The Equality and Human Rights Commission is set to investigate the banning of the Lord’s Prayer from being shown in movie theaters, on grounds that the ban may restrict religious freedom.
According to Christian Today, an advertisement featuring the Prayer and the Archbishop of Canterbury, Justin Welby, was scheduled to be shown before screenings of the film Star Wars: The Force Awakens.
Digital Cinema Media chose not to screen the advertisement, however, due to the fact that advertisements promoting “any religion, faith or equivalent systems of belief” are prohibited.
The Equality and Human Rights Commission is set to examine the validity of showing the advertisement in a public setting as part of a larger investigation into the effectiveness of the law protecting religious freedom.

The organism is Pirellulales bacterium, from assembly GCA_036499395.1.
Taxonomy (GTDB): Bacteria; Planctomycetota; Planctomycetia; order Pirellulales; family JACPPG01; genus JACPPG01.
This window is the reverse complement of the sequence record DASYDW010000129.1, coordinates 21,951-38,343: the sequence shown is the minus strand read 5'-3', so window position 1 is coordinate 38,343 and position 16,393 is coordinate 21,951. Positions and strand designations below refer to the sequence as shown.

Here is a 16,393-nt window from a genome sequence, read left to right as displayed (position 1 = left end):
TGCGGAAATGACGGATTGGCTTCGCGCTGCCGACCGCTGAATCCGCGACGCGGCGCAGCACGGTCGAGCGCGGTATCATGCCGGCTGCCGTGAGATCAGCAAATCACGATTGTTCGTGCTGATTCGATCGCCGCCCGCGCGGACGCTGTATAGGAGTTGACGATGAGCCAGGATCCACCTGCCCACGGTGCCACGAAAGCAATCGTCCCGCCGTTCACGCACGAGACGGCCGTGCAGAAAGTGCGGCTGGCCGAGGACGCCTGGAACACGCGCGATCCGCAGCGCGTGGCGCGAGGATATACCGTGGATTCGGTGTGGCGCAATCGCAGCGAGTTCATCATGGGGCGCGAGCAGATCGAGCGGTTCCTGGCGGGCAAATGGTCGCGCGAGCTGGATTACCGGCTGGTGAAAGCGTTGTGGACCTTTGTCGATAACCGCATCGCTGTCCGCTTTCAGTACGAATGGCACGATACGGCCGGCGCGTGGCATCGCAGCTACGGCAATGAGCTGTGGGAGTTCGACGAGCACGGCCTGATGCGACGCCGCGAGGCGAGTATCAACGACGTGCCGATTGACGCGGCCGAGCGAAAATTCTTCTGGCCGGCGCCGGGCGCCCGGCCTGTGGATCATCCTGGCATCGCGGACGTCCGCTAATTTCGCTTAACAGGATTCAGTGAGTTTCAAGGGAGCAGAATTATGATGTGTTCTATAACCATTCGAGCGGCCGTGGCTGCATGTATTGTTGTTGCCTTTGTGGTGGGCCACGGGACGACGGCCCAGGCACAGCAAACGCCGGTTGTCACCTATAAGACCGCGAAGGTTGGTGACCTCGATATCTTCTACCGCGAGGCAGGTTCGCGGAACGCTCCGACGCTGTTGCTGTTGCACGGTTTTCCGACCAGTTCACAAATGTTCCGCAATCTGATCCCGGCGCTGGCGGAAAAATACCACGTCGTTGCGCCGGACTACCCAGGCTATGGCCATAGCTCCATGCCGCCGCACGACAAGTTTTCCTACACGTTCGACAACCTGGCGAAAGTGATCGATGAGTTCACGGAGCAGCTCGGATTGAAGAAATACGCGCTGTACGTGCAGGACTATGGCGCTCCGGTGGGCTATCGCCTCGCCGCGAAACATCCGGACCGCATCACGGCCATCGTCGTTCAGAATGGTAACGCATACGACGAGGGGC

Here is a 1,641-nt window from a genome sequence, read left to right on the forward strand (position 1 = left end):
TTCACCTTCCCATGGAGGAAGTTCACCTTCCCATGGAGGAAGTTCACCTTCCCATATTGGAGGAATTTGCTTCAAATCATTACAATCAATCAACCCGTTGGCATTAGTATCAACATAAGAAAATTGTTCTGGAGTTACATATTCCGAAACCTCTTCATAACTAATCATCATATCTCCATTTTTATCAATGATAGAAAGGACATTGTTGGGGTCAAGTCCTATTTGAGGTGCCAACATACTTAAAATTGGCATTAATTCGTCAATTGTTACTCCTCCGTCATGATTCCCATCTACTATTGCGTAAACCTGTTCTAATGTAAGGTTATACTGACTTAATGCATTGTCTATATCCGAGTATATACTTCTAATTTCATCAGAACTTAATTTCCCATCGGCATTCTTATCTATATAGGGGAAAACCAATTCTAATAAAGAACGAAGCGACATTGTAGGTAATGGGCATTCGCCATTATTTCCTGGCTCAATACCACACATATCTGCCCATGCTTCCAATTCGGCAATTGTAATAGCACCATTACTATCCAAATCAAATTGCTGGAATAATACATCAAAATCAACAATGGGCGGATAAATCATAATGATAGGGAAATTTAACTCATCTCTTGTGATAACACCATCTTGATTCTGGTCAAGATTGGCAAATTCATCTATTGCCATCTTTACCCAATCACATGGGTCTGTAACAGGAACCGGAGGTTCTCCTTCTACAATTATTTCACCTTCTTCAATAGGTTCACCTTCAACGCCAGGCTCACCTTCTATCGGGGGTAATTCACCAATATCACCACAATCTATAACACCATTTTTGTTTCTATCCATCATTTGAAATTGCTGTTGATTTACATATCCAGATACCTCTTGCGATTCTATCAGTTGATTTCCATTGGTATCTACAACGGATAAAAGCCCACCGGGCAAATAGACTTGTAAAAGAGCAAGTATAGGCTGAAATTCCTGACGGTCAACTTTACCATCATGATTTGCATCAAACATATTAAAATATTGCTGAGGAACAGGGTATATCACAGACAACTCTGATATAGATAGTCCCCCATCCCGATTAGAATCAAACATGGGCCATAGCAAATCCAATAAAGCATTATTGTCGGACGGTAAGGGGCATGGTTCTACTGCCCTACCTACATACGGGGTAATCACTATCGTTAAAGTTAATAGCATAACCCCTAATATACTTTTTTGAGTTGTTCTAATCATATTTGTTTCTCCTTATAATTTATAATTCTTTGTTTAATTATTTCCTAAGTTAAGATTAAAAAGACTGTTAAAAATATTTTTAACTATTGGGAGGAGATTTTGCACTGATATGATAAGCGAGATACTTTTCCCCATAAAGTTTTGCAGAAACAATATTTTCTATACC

“We strongly disagree with the decision not to show the adverts on the grounds they might 'offend' people. There is no right not to be offended in the UK; what is offensive is very subjective and this is a slippery slope towards increasing censorship," said the chief executive of the Commission, Rebecca Hilsenrath.
The Church of England is also baffled by the decision not to screen the advertisement.
“The Lord's Prayer is prayed by billions of people across the globe every day and in this country has been part of everyday life for centuries," a statement from Rev. Arun Arora, director of communications for the Church of England, said.
“In one way the decision of the cinemas is just plain silly,” the statement continued, “but the fact that they have insisted upon it makes it rather chilling in terms of limiting free speech."
It has also been reported that cinemas have allowed the screening of a short film which promotes Hinduism, even though they want to ban Christianity in the form of the Lord's Prayer.
Publication date: December 14, 2015